McCoy Tyner is another pianist I want to explore. I remember encountering Song for My Lady back in the late ’80s when my brother and I went to Jelly’s Comics and Music. His immediate reaction was disgust, which is why I still remember Tyner to this day.
Holy shit, The Black Saint and the Sinner Lady
I really dug Charles Mingus’ Mingus Ah Um, but then I streamed The Black Saint and the Sinner Lady and had my come to Jesus moment with Mingus. I’m hesitant to explore anything else because I don’t want to spoil the one-two punch of Ah Um and Black Saint.
I’m waiting on Eric Dolphy and Ornette Coleman
All these years listening to John Zorn, Bill Frisell and Wayne Horvitz without proper context makes me think I should ground myself a bit more into history before I explore the genre’s edges.
I have no idea why I’m ambivalent to Miles Davis
I like Kind of Blue, but I haven’t developed the gumption to tackle the copy of Bitches Brew I got from Lifelong Thrift Store for $1. I think maybe I’m still under the spell of Coltrane.
Tags: in pursuit, jazz
December is usually a month when the release calendar winds down but not this year.
Miguel, War and Leisure, Dec. 1
I heard snippets of Miguel’s first two albums, and they we’re terribly striking. Then he released Wildheart, and upped his game.
Cocco, 20 Shuunen Kinen Special Live at Nihon Budokan -Ichi no Kan, Ni no Kan-, Dec. 1
Cocco has released a number of live DVDs, but this two-night concert is her first live album.
Shiina Ringo, Gakuyunyuu ~Koukuukyoku~, Dec. 6
Shiina Ringo offers a second self-cover album which finally includes “Shoujo Robot”.
Kicell, The Blue Hour, Dec. 6
I haven’t followed Kicell in years.
Idlewild, Hope Is Important, Dec. 1
Idlewild, 100 Broken Windows, Dec. 1
I picked up a number of Idlewild albums from Lifelong Thrift Shop and discovered Hope Is Important is the Scottish band’s roughest — and quite frankly most interesting — album. It gets reissued on vinyl along with the masterwork, 100 Broken Windows.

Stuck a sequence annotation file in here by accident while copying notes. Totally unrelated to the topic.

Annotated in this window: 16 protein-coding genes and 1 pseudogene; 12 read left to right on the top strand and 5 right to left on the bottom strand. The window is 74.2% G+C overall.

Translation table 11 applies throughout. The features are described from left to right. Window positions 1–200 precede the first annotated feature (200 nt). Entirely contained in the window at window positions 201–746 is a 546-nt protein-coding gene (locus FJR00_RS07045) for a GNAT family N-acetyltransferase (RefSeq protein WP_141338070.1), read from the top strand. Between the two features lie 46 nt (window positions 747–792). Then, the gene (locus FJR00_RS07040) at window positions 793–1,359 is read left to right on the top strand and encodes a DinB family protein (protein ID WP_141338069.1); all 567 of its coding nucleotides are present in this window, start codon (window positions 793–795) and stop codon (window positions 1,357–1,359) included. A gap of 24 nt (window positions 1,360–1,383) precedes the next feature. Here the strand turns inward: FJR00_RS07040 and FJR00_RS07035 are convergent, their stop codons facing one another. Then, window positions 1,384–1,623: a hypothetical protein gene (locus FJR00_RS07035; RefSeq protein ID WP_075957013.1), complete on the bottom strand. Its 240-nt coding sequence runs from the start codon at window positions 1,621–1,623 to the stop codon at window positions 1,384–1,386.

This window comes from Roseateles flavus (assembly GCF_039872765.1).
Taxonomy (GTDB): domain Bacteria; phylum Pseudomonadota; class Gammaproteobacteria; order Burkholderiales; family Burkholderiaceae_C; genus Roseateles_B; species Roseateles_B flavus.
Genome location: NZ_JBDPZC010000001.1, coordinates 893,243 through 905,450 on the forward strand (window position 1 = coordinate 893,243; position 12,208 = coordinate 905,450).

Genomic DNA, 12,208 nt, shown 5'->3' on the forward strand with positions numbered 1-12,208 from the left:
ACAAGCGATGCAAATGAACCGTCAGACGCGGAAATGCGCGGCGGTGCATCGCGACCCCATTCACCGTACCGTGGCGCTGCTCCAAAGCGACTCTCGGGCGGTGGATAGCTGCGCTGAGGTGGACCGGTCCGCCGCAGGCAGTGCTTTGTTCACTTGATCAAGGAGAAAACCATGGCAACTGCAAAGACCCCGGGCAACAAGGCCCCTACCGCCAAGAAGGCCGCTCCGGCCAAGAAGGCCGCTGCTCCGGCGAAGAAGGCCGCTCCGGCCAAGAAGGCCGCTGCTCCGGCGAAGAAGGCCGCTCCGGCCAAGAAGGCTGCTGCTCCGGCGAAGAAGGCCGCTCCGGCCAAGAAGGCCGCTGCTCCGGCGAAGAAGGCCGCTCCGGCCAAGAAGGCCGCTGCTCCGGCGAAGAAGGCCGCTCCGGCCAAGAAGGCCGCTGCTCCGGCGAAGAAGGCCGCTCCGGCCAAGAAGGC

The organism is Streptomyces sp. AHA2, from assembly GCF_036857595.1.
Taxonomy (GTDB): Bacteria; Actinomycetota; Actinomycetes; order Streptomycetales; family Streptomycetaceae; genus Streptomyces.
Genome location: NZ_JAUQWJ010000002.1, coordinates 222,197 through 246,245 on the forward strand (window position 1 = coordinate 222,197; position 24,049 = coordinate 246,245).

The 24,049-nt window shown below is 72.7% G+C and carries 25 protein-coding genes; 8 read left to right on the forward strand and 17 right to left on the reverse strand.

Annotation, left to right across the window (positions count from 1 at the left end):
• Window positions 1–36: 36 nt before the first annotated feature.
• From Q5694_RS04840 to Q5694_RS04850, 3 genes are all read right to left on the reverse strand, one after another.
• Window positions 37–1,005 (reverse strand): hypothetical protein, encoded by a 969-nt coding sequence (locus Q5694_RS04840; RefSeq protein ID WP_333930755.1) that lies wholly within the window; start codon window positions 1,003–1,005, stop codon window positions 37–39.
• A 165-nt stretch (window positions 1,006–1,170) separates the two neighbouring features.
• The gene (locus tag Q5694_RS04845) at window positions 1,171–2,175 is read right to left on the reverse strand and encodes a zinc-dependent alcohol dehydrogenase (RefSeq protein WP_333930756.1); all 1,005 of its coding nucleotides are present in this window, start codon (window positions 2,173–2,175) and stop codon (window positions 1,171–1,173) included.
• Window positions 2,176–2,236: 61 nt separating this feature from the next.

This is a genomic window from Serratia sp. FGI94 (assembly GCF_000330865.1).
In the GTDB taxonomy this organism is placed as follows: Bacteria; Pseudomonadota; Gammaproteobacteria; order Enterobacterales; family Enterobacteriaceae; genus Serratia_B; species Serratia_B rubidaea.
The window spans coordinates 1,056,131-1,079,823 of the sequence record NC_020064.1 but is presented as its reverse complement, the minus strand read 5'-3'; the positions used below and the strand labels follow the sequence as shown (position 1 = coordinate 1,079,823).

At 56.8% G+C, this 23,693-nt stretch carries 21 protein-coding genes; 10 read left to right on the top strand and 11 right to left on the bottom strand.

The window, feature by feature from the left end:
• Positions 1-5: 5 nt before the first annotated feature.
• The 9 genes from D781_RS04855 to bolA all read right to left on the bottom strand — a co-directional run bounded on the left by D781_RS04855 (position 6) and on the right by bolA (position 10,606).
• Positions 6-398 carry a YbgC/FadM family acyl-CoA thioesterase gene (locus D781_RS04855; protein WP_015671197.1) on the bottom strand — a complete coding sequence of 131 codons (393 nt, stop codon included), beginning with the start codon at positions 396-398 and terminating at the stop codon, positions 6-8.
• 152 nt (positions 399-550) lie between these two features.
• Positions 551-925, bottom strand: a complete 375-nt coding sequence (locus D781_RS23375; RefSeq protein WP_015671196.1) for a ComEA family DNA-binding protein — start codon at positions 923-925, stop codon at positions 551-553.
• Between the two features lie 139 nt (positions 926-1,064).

Tags: cocco, idlewild, kicell, looking ahead, miguel, shiina ringo
I traveled to Nashville in August for a conference, and the city’s reputation as a music center made me think I would sink a lot of cash shopping for records.
That was not the case.
I did, however, come away with a battered copy of Don’t Come a Drinkin’ (With Lovin’ on Your Mind) by Loretta Lynn.
Every cable channel music documentary that features Lynn always mention two songs — “The Pill” and the title track of Don’t Come Home a Drinkin’. Both songs got Lynn in hot water with the tender sensibilities of country radio.
It’s actually not the most confrontational track on the album.
That would go to “I Got Caught” — a bouncy, scathing tune about infidelity that also comments on gender inequality. That is, men can get away with cheating, but women cannot.
Most of my country music collection consists of Emmylou Harris albums, and she was the first artist to sink a lot of cash into making quality-sounding records.
Lynn, by contrast, cut her teeth in an era when artists recorded an entire album of material in three days. The speed at which she tosses out one broken-hearted ditty after another is breathtaking.
Throughout the album, she’s a wronged woman, but she explores the spectrum of the broken heart experience — pity, rage, acceptance, even liberation. On “The Shoe Goes on the Other Foot Tonight”, Lynn wonders if “two wrongs can make a right.”
With no track exceeding three minutes, there’s an almost punk rock sensibility to Don’t Come Home a Drinkin’. Lynn makes her point right quick — you’re no good, I’m sad, but I will prevail.
Tags: loretta lynn, vinyl find